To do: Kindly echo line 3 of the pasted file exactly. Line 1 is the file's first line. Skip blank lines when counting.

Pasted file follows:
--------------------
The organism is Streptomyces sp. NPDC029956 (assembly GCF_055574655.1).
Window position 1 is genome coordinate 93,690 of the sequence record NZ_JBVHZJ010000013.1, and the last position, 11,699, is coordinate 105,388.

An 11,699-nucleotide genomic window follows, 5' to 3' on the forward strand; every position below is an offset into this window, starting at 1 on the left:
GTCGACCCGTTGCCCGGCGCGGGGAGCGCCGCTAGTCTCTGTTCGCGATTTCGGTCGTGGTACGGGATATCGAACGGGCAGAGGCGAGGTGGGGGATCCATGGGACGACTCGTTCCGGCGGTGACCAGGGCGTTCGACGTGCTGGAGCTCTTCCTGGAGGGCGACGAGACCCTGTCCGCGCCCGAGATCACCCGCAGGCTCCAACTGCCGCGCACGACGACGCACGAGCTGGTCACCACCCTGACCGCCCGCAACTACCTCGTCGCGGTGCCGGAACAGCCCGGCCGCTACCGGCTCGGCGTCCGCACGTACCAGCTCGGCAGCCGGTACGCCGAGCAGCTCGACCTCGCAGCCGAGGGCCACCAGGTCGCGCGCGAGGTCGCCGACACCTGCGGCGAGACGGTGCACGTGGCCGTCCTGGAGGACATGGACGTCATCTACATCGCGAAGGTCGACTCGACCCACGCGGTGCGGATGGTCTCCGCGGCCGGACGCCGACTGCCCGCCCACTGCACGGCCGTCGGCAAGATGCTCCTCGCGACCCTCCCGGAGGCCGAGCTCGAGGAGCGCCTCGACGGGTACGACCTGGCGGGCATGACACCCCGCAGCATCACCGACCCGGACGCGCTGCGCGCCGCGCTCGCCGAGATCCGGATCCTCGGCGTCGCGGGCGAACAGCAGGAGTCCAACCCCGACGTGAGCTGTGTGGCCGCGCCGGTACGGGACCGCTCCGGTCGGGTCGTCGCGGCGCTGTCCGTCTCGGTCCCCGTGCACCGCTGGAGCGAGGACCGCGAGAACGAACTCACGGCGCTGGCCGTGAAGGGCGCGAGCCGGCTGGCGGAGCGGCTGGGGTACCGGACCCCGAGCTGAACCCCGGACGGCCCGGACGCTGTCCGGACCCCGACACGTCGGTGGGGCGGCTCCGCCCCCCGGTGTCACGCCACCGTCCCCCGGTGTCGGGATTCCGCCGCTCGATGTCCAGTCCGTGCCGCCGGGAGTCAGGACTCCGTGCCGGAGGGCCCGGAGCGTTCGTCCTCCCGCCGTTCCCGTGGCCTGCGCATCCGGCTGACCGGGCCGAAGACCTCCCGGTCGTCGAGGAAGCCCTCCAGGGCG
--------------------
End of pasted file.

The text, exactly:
An 11,699-nucleotide genomic window follows, 5' to 3' on the forward strand; every position below is an offset into this window, starting at 1 on the left: